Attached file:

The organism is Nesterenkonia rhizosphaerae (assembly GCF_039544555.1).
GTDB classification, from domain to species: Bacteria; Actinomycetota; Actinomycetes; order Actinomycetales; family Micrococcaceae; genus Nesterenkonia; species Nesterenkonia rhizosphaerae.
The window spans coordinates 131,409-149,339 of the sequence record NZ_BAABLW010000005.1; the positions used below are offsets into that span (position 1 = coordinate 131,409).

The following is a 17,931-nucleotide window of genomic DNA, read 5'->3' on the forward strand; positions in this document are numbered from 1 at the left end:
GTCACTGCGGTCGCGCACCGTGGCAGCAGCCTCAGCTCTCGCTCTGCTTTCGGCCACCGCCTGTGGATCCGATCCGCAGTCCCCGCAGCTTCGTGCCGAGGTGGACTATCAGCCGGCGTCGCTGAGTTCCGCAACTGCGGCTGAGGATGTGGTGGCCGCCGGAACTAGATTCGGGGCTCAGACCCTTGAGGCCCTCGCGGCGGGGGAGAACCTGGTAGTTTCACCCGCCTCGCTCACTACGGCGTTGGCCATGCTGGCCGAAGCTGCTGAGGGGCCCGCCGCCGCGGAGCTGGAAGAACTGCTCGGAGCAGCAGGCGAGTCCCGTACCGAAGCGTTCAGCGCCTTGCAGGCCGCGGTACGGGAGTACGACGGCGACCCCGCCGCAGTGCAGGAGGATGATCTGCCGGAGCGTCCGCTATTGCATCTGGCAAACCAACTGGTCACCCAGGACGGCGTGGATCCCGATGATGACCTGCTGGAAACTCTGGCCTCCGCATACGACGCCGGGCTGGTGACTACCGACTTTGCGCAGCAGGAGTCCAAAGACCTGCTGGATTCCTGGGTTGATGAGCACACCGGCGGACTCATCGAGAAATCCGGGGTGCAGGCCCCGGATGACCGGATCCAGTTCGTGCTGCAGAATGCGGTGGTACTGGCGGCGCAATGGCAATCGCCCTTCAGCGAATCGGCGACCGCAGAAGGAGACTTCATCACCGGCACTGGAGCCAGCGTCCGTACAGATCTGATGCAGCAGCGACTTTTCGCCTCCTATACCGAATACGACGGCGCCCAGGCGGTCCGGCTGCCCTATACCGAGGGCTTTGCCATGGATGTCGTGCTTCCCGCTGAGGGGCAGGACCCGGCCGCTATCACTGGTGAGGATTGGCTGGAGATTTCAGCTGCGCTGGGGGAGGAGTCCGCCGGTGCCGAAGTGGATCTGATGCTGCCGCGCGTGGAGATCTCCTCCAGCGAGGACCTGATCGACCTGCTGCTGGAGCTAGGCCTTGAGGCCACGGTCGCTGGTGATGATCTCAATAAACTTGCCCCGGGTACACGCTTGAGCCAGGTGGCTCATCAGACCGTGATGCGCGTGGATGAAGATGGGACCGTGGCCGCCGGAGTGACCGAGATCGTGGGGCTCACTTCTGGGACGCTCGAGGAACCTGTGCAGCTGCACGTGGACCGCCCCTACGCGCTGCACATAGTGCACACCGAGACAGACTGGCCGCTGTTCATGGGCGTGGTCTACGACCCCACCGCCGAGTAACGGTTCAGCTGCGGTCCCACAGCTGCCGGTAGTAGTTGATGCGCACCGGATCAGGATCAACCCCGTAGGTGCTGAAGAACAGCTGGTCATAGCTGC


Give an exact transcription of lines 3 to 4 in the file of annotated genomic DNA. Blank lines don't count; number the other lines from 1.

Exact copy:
The window spans coordinates 131,409-149,339 of the sequence record NZ_BAABLW010000005.1; the positions used below are offsets into that span (position 1 = coordinate 131,409).

The following is a 17,931-nucleotide window of genomic DNA, read 5'->3' on the forward strand; positions in this document are numbered from 1 at the left end: